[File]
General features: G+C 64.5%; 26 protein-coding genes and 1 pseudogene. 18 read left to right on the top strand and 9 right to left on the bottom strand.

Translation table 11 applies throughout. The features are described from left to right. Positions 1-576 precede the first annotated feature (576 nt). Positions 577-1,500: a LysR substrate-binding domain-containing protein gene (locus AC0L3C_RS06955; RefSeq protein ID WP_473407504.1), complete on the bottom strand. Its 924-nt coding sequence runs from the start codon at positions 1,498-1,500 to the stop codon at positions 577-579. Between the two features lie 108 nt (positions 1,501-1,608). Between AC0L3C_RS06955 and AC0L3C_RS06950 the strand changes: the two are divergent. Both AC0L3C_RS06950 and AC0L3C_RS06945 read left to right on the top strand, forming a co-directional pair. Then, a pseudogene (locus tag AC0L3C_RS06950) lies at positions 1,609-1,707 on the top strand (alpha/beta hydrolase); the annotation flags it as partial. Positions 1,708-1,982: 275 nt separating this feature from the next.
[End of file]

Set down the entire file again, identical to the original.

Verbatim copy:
General features: G+C 64.5%; 26 protein-coding genes and 1 pseudogene. 18 read left to right on the top strand and 9 right to left on the bottom strand.

Translation table 11 applies throughout. The features are described from left to right. Positions 1-576 precede the first annotated feature (576 nt). Positions 577-1,500: a LysR substrate-binding domain-containing protein gene (locus AC0L3C_RS06955; RefSeq protein ID WP_473407504.1), complete on the bottom strand. Its 924-nt coding sequence runs from the start codon at positions 1,498-1,500 to the stop codon at positions 577-579. Between the two features lie 108 nt (positions 1,501-1,608). Between AC0L3C_RS06955 and AC0L3C_RS06950 the strand changes: the two are divergent. Both AC0L3C_RS06950 and AC0L3C_RS06945 read left to right on the top strand, forming a co-directional pair. Then, a pseudogene (locus tag AC0L3C_RS06950) lies at positions 1,609-1,707 on the top strand (alpha/beta hydrolase); the annotation flags it as partial. Positions 1,708-1,982: 275 nt separating this feature from the next.